First etch-stop insulating layer 112 acts as an etch stop layer for etching processes applied to first interlayer insulating layer 120. First etch stop insulating layer 112 may be formed from one or more materials having an etch selectivity relative to first interlayer insulating layer 120. In certain embodiments, first interlayer insulating layer 120 and first etch stop insulating layer 112 may be respectively formed from a silicon nitride film, a silicon oxide film, a silicon oxide nitride film, and/or a silicon carbide layer in accordance with their desired etch selectivity characteristics. For example, if first etch stop insulating layer 112 is a nitride film, first interlayer insulating layer 120 may be an oxide film. In one embodiment, first etch stop insulating layer 112 is formed to a thickness of about 500 Å.

First interlayer insulating layer 120 may be formed from an insulating material having a relatively low dielectric constant so as to decrease a resistance capacitance (RC) delay caused by a coupling capacitor which may be produced due to the decrease in spacing width between adjacent bit lines. For example, first interlayer insulating layer 120 may be formed from of tetraethylorthosilicate (TEOS), fluorine silicate glass (FSG), SiOC, SiLK, etc. Alternately, first interlayer insulating layer 120 may be formed from one or more oxide film(s) selected from a group of possible films including thermally-formed oxide films, chemical vapor deposition (CVD)-formed oxide films, un-doped silicate glass (USG) films, and high density plasma (HDP) oxide films. Alternatively, first interlayer insulating layer 120 may be formed from one or more nitride films selected from a group of possible films including SiON, SiN, SiBN and BN. Alternately, first interlayer insulating layer 120 may be formed with a stacked structure including one or more nitride film(s) and one or more oxide film(s) such as those identified above.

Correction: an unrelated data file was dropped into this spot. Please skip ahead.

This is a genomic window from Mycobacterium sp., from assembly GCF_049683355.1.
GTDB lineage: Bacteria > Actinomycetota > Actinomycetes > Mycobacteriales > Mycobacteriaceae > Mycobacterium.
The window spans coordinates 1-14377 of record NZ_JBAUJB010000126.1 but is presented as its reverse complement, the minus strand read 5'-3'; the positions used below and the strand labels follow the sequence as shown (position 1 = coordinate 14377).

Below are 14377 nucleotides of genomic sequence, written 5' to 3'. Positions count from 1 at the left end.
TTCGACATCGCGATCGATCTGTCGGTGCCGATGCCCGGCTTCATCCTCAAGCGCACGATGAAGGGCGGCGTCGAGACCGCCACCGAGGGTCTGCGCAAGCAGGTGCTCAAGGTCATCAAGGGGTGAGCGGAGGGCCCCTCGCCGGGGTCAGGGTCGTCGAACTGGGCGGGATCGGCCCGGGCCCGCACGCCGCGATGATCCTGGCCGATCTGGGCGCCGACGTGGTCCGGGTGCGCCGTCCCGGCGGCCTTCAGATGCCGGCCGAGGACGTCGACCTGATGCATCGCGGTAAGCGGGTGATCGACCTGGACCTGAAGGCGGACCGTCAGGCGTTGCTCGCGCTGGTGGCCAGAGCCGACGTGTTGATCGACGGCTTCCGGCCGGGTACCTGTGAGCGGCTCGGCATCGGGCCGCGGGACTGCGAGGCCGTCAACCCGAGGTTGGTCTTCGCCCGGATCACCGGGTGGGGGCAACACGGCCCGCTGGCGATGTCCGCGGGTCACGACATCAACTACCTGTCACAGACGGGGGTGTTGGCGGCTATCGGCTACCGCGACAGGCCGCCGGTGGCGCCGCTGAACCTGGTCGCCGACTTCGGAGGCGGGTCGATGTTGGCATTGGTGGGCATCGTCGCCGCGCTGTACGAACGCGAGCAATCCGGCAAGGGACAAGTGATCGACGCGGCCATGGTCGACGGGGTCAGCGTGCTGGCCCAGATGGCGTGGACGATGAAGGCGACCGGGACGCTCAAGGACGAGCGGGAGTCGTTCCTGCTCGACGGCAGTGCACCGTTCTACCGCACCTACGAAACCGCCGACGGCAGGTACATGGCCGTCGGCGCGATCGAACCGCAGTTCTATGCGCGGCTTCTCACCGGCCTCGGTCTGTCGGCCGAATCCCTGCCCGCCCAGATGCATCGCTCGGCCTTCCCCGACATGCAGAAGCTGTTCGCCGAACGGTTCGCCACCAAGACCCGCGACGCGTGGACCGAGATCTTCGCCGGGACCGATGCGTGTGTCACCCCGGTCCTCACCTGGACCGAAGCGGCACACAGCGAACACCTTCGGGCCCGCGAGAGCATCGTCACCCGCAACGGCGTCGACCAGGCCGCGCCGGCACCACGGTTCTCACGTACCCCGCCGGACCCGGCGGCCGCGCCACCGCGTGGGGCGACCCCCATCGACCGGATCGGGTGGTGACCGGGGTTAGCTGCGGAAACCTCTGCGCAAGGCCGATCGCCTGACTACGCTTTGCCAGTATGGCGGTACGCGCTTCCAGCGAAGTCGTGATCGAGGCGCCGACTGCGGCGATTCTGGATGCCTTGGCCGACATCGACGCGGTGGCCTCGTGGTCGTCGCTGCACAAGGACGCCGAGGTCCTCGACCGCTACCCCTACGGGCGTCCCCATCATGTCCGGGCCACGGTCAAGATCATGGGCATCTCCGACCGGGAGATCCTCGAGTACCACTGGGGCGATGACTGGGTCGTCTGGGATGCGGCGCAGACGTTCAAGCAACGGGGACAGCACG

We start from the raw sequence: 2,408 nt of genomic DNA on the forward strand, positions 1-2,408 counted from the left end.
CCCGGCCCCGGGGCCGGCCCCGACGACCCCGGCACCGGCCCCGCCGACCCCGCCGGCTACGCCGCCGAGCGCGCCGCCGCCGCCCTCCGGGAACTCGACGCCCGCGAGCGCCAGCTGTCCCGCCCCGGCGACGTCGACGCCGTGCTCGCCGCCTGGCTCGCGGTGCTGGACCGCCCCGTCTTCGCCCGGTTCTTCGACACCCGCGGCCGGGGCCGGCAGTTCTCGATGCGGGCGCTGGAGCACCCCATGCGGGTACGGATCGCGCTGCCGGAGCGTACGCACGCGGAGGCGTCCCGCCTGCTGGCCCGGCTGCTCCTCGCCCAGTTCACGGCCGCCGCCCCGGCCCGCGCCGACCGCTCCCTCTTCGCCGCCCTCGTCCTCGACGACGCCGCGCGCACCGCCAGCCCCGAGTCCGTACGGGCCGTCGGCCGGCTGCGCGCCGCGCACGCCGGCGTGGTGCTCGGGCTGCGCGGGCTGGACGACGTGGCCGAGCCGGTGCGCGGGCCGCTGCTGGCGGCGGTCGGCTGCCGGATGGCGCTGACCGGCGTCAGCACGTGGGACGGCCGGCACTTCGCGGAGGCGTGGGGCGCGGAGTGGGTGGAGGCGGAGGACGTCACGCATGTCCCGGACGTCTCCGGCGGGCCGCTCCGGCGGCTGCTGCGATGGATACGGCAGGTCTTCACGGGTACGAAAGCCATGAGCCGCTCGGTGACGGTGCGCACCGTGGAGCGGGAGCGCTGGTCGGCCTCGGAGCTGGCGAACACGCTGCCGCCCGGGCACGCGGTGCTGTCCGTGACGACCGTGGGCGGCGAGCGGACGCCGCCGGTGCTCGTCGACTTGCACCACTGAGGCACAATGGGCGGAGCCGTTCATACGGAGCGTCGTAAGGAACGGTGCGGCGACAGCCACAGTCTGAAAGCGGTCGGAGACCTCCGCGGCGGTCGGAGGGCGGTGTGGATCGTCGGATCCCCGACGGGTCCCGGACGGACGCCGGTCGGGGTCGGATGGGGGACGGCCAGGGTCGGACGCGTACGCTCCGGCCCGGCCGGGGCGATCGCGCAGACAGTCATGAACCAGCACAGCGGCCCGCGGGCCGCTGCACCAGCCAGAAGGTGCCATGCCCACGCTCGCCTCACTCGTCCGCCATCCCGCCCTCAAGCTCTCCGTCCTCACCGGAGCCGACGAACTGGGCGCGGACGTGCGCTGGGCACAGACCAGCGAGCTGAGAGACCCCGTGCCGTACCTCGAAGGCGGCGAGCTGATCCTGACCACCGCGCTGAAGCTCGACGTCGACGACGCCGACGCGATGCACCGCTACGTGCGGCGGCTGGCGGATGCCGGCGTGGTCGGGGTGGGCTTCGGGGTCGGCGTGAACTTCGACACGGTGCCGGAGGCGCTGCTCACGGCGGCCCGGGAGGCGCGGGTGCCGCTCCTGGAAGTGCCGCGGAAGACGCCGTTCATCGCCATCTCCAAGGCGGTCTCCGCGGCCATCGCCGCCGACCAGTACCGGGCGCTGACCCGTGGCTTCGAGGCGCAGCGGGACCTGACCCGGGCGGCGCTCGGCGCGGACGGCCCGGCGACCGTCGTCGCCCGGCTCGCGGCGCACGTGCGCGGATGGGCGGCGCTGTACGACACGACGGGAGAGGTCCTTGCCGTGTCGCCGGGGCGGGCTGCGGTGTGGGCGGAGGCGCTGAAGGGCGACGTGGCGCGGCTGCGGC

A first plurality of mask patterns 134 is formed on first interlayer insulating layer 120 using conventional photolithography techniques. In the illustrated example, the first plurality of mask patterns 134 is formed with a first pitch 2P that is twice that of a desired “final” pitch P (see, e.g., composite hardmask pattern 130 in FIG. 2E). In the illustrated example, final pitch P for composite hardmask pattern 130 is the same as the desired bit line pitch PB for bit lines 30 of FIG. 1. For example, a first width W1 defining each first mask pattern 134 may be designed to be ¼ of the first pitch 2P.

First mask patterns 134 may be formed from a material having an etch selectively relative to the material forming first interlayer insulating layer 120, (i.e., one or more material(s) having different etch rates relative to a particular etching process). For example, first mask patterns 134 may be formed from one or more materials such as an oxide film, a nitride film, a polysilicon film, and/or a metal film. For example, if first interlayer insulating layer 120 is an oxide layer or a nitride film, first mask patterns 134 may be a polysilicon film. Otherwise, if first interlayer insulating layer 120 is a nitride film, first mask patterns 134 may be an oxide film.

Referring to FIG. 2B, a first thickness “d” is removed from the upper surface of first interlayer insulating layer 120 exposed by first mask patterns 134, so that reduced surface portions 120 a are formed in the upper surface of first interlayer insulating layer 120. In the illustrated embodiment, the first thickness “d” has a vertical depth equal to the first width W1 for first mask patterns 134.

A conventional dry etching process may be used to form reduced surface portions 120 a in the upper surface of first interlayer insulating layer 120. For example, the process used to form first mask patterns 134 may include an over-etching of first interlayer insulating layer 120 to form reduced surface portions 120 a. Alternatively, a dry etching process may be separately applied to the upper surface of first interlayer layer 120 through first mask patterns 134 to form reduced surface portions 120 a. However, the formation of reduced surface portions 120 a is not essential to certain embodiments of the invention and may be omitted.

Referring to FIG. 2C, a buffer insulating layer 136 is formed on sidewalls of first mask patterns 134 to form recess regions 136 a having a predetermined width between adjacent ones of first mask patterns 134. Thus, buffer insulating layer 136 may be formed to cover the upper and sidewall surfaces of first mask patterns 134 as well as reduced surface portions 120 a of first interlayer insulating layer 120. In the illustrated example, buffer insulating layer 136 is formed to a thickness equal to first thickness “d”. In this particular embodiment, the thickness of buffer insulating layer 136 defines recess regions 136 a with a second width W2 equal to first width W1.